So how does that work? First it splits the 5-digit number into separate digits and stores them in the array numbers[]. It then places the fourth digit into a byte, then moves the data four bits to the left – then we bitwise OR the fifth digit into the same byte. This leaves us with a byte of data containing the nibbles for the fourth and fifth digit.

The process is repeated for digits 2 and 3. Finally the brightness bit and decimal point bits are assigned to another byte which then has the first digit’s nibble OR’d into it. Which leaves us with bytes a, b and c ready to send to the MC14489.

Note that there isn’t any error-checking – however you could add a test to check that the number to be displayed was within the parameter, and if not either switch off the display (see example 51.1) or throw up all the decimal points or … whatever you want. Here’s our final demonstration sketch (example 51.2)

// Example 51.2
// Motorola MC14489 with HP 5082-7415 5-digit, 7-segment LED display // 2k0 resistor on MC14489 Rx pin

// define pins for data from Arduino to MC14489

// we treat it just like a 74HC595 int data = 5; int clock = 6; int enable = 7; long i; void setup() { randomSeed(analogRead(0)); pinMode(data, OUTPUT); pinMode(enable, OUTPUT); pinMode(clock, OUTPUT); displayOn(); // display defaults to off at power-up }

void displayOn() // turns on display { digitalWrite(enable, LOW); shiftOut(data, clock, MSBFIRST, B00000001); digitalWrite(enable, HIGH); delay(10); }

void displayOff() // turns off display { digitalWrite(enable, LOW); shiftOut(data, clock, MSBFIRST, B00000000); digitalWrite(enable, HIGH); delay(10); }

void displayIntLong(long x) // takes a long between 0~99999 and sends it to the MC14489 { int numbers[5]; byte a=0; byte b=0; byte c=0; // will hold the three bytes to send to the MC14489

// first split the incoming long into five seperate digits numbers[0] = int ( x / 10000 ); // left-most digit (will be BANK5) x = x % 10000; numbers[1] = int ( x / 1000 ); x = x % 1000; numbers[2] = int ( x / 100 ); x = x % 100; numbers[3] = int ( x / 10 ); x = x % 10; numbers[4] = x % 10; // right-most digit (will be BANK1)

// now to create the three bytes to send to the MC14489 // build byte a which holds the brightness bit, decimal points and digit 1 a = B10000000 | numbers[0]; // full brightness, no decimal points // build byte b which holds digits 3 and 4 b = numbers [1]; b = b << 4; b = b | numbers[2]; // build byte c which holds digits 4 and 5 c = numbers[3]; c = c << 4; // move the nibble to the left c = c | numbers[4];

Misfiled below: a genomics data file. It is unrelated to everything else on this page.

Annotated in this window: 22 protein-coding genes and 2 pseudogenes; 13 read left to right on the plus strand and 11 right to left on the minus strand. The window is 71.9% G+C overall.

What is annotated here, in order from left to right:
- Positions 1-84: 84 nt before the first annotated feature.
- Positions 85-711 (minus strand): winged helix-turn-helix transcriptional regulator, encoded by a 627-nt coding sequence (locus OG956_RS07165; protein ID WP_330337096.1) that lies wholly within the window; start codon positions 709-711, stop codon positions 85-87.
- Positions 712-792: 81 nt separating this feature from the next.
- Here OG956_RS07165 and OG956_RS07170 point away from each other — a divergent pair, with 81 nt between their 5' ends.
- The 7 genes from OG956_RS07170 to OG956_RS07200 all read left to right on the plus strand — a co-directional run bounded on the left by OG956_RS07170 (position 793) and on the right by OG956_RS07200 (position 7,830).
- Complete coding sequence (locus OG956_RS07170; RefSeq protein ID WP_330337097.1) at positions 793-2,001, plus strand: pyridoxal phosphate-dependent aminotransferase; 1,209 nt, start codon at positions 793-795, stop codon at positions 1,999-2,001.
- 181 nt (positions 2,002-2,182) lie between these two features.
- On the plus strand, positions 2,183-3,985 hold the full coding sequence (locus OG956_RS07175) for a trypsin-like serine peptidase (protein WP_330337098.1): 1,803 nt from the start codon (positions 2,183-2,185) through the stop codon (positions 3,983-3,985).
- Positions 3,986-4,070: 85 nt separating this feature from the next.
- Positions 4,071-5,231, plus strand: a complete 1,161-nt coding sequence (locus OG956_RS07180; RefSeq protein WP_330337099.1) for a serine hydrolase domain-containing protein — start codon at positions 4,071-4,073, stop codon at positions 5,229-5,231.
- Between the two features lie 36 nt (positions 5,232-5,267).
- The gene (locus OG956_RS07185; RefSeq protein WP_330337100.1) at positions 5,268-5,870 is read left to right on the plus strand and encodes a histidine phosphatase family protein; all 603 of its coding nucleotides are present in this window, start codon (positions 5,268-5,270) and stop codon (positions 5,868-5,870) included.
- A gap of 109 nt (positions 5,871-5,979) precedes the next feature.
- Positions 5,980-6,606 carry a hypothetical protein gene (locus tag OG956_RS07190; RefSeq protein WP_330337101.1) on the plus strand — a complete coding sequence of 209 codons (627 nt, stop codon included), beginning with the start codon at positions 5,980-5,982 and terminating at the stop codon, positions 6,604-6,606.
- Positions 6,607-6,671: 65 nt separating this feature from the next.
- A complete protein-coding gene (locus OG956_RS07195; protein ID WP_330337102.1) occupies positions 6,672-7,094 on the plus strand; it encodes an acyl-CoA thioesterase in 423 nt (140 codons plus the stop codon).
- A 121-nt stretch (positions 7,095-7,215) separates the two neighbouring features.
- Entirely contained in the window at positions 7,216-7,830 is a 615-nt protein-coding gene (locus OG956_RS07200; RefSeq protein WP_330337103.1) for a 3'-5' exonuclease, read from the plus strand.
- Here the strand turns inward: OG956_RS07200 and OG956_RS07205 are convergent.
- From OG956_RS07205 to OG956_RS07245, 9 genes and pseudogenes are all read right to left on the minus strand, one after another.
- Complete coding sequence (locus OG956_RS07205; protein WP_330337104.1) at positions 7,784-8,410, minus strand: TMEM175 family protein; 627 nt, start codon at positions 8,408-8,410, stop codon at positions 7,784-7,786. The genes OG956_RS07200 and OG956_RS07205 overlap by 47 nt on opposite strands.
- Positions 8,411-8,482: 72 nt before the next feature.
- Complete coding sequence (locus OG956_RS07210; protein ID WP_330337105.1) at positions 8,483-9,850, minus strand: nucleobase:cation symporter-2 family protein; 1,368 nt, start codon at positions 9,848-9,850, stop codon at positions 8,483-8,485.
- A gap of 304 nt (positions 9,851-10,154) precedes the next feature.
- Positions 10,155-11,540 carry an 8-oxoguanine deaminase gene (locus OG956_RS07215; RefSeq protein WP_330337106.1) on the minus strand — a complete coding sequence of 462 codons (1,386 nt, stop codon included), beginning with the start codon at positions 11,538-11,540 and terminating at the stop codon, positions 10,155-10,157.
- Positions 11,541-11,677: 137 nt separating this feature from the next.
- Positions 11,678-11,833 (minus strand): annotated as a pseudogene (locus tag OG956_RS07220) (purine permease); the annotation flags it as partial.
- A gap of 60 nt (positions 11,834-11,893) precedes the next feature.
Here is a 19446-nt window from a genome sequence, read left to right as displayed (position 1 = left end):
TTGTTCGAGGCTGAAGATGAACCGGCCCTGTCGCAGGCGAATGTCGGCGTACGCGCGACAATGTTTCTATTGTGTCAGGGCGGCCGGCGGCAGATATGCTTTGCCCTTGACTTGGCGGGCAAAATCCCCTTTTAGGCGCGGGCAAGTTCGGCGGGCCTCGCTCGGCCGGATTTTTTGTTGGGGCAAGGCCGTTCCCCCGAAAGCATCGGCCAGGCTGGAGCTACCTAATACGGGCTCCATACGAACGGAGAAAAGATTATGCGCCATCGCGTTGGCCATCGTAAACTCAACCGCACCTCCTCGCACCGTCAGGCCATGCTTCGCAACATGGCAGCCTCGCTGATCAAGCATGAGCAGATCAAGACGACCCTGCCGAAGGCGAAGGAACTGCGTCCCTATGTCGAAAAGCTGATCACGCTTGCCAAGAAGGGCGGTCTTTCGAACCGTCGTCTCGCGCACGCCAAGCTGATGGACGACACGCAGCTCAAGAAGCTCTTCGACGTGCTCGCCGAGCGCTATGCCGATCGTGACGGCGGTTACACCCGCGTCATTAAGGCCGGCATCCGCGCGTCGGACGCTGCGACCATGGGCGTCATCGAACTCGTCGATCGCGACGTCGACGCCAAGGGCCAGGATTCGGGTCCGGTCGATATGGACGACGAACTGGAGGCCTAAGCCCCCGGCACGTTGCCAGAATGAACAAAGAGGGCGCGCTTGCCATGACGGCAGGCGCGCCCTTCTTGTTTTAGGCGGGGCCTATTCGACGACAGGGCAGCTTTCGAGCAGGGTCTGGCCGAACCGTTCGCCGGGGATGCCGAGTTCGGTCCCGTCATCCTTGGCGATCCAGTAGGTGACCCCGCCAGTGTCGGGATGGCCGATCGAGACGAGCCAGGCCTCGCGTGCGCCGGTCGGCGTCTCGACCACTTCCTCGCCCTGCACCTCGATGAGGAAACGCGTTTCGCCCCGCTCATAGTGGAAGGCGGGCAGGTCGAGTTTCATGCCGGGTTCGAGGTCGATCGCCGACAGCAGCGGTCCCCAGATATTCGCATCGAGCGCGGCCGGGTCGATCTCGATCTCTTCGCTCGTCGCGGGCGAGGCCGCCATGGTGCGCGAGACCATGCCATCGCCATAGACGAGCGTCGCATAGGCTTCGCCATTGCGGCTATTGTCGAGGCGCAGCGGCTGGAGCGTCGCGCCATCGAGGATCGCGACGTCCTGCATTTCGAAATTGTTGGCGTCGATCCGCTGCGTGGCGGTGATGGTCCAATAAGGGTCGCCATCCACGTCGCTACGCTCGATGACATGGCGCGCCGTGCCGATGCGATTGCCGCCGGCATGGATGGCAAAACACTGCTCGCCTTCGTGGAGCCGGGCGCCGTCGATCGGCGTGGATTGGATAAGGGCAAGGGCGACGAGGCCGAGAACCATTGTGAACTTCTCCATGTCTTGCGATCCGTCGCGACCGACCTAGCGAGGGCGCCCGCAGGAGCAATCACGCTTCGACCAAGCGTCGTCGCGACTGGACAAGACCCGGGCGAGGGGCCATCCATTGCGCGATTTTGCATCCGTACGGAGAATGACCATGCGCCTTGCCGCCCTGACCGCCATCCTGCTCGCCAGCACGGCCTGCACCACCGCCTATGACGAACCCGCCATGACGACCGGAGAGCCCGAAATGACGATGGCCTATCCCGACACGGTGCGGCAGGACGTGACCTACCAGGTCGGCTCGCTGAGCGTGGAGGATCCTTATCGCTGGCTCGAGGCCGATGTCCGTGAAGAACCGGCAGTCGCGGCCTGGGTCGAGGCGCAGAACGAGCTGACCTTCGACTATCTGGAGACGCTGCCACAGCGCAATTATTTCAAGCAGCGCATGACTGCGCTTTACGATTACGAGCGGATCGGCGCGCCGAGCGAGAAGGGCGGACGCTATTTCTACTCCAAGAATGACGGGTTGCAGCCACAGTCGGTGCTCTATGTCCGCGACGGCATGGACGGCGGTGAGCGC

// now send the bytes to the MC14489 digitalWrite(enable, LOW); shiftOut(data, clock, MSBFIRST, a); shiftOut(data, clock, MSBFIRST, b); shiftOut(data, clock, MSBFIRST, c); digitalWrite(enable, HIGH); delay(10); }

void loop() { i = random(0,100000); displayIntLong(i); delay(200); }

…which results in the video.

Step 6:

You can also display the letters A to F by sending the values 10 to 15 respectivel to each digit’s nibble. However that would be part of a larger application, which you can (hopefully) by now work out for yourself. Furthermore there’s some other characters that can be displayed – however trying to display the alphabet using 7-segment displays is somewhat passé. Instead, get some 16-segment LED modules or an LCD.

Finally, you can cascade more than one MC14489 to control more digits. Just run a connection from the data out pin on the first MC14889 to the data pin of the second one, and all the clockand enable lines together. Then send out more data – see page 11 of the data sheet. If you’re going to do that in volume other ICs may be a cheaper option and thus lead you back to the MAX7219.

Conclusion

For a chance find the MC14489 is a fun an inexpensive way to drive those LED digit displays. We haven’t covered every single possible option or feature of the part – however you will now have the core knowledge to go further with the MC14489 if you need to move further with it.

This post brought to you by pmdway.com – everything for makers and electronics enthusiasts, with free delivery worldwide.